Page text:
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NASHOBA TECH STUDENT WINS FIRST PLACE IN NATIONAL CONTEST FOR GRAPHIC DESIGN
NASHOBA TECH STUDENT WINS FIRST PLACE IN NATIONAL CONTEST FOR GRAPHIC DESIGN
Posted on 02/02/2015
NASHOBA TECH STUDENT WINS FIRST PLACE IN NATIONAL CONTEST FOR GRAPHIC DESIGN

Graphics Award
Christine Perini, a senior at Nashoba Valley Technical High School, holds her design, which won first place in the Association for Career and Technical Education’s CTE Month 2015 Graphic Design Portfolio contest.

WESTFORD — A graphic design by a senior in the Design & Visual Communications technical program at Nashoba Valley Technical High School has received the top prize in the national Association for Career and Technical Education’s CTE Month 2015 Graphic Design Portfolio contest.
        The design, by Christina Perini, daughter of Charles and Vanessa Perini of Harvard, was selected for first place from among all submissions nationwide. It will be included in the February issue of Techniques magazine and on ACTE’s social-media websites, as well as the official CTE Month website, www.ctemonth.org.
        Christina used Adobe Illustrator to produce her design, which depicts a young girl sitting and reading a book beneath a blossoming tree. In the top-left corner is the CTE Month logo, and beneath that, the contest’s theme for 2015, “Recognizing Classroom Innovators.”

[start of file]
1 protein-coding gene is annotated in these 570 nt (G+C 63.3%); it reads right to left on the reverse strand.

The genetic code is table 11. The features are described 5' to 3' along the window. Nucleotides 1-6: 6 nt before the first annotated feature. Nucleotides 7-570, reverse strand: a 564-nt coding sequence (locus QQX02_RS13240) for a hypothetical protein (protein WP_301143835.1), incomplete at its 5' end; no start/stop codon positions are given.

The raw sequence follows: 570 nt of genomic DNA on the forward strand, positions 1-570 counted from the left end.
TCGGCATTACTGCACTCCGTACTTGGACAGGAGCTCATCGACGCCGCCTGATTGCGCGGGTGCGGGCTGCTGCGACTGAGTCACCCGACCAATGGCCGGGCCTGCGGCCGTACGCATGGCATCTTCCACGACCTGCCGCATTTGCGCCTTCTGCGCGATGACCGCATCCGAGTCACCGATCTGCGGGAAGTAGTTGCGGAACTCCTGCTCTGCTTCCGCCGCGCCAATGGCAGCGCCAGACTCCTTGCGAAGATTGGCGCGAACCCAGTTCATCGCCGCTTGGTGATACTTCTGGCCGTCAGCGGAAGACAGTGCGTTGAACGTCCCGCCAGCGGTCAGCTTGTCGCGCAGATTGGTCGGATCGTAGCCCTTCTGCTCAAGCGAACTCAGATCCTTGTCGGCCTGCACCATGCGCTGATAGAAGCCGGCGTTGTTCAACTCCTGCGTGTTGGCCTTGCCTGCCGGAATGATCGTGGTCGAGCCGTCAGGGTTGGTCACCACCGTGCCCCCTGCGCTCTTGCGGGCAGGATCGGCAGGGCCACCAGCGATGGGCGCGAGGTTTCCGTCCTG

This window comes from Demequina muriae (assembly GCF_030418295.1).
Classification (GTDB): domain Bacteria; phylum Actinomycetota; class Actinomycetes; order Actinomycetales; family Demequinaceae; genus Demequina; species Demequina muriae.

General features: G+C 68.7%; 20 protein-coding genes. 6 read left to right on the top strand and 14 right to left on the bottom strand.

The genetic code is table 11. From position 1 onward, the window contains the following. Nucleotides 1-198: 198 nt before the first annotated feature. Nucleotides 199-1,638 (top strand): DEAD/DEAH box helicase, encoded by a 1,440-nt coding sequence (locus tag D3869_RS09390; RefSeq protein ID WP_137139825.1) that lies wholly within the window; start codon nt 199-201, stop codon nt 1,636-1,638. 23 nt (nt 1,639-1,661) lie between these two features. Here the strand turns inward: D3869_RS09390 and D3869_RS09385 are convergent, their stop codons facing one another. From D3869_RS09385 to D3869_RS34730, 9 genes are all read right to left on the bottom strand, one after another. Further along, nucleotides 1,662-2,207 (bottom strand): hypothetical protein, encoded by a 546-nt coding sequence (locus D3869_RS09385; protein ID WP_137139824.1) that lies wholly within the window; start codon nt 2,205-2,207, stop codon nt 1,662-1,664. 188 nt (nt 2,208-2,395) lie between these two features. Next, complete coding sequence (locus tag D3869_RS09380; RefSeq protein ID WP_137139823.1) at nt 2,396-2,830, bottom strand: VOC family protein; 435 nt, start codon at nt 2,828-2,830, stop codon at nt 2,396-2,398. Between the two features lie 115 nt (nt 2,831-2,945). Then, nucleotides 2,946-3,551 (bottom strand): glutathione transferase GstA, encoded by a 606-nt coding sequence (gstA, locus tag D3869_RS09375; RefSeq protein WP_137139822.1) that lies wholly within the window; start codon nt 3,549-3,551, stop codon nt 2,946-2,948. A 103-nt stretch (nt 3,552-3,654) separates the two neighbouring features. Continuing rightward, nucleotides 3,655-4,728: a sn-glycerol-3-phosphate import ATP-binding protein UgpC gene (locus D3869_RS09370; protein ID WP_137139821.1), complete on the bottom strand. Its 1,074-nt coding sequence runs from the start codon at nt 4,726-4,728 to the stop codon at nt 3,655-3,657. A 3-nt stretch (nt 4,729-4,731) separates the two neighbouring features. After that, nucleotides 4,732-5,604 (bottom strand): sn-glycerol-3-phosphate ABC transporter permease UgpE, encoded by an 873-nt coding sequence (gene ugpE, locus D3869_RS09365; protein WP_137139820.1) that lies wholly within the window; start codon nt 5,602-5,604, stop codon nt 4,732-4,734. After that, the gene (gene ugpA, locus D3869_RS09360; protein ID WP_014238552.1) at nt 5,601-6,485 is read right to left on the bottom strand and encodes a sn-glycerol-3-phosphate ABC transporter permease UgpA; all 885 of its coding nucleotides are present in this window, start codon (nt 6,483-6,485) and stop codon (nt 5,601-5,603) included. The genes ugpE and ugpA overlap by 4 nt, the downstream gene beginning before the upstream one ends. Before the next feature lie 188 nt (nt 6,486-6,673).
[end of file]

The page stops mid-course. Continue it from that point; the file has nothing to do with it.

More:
“I was thinking about a natural, leisurely kind of design, like a young child wanting to learn and being out in nature,” Christina said about the genesis of her winning design.
        Her instructor, Derik Rochon, wasn’t surprised that a design by a Nashoba Tech student won the national contest.
        “We expect this type of work from all of our students,” Rochon said, referring to himself and fellow Design & Visual Communications instructor Nathan Meharg. “We have high expectations of the work our students produce.”
        In all, Nashoba Tech entered 10 student designs in the ACTE contest. This is the first year the school has entered the contest.
        Christina came to Nashoba Tech as a junior after transferring from her hometown high school, Bromfield School, because she said it didn’t offer the hands-on design courses she wanted to take.
        “Christina’s design skills have improved greatly since she came to Nashoba Tech,” Rochon said.
        Christina also works as a sports photographer for her hometown newspaper, the Harvard Press.
        And although she obviously has a future in graphic design, she confessed that she actually has designs on a career in nursing, though she said, “I would like to have a side hobby or business in design.”